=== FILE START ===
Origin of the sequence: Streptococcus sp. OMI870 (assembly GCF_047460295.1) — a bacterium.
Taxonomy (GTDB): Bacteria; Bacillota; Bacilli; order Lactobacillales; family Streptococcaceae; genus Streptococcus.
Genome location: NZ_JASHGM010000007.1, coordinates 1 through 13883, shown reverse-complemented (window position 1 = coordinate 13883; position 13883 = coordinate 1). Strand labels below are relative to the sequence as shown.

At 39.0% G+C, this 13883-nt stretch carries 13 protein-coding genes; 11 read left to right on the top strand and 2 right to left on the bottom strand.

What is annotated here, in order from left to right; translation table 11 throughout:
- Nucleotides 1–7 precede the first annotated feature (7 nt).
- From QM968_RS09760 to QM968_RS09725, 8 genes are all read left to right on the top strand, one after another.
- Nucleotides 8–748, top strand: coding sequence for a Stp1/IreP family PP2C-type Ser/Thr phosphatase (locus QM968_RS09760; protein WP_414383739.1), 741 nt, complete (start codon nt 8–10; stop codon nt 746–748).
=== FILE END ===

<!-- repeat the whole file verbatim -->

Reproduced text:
Origin of the sequence: Streptococcus sp. OMI870 (assembly GCF_047460295.1) — a bacterium.
Taxonomy (GTDB): Bacteria; Bacillota; Bacilli; order Lactobacillales; family Streptococcaceae; genus Streptococcus.
Genome location: NZ_JASHGM010000007.1, coordinates 1 through 13883, shown reverse-complemented (window position 1 = coordinate 13883; position 13883 = coordinate 1). Strand labels below are relative to the sequence as shown.

At 39.0% G+C, this 13883-nt stretch carries 13 protein-coding genes; 11 read left to right on the top strand and 2 right to left on the bottom strand.

What is annotated here, in order from left to right; translation table 11 throughout:
- Nucleotides 1–7 precede the first annotated feature (7 nt).
- From QM968_RS09760 to QM968_RS09725, 8 genes are all read left to right on the top strand, one after another.
- Nucleotides 8–748, top strand: coding sequence for a Stp1/IreP family PP2C-type Ser/Thr phosphatase (locus QM968_RS09760; protein WP_414383739.1), 741 nt, complete (start codon nt 8–10; stop codon nt 746–748).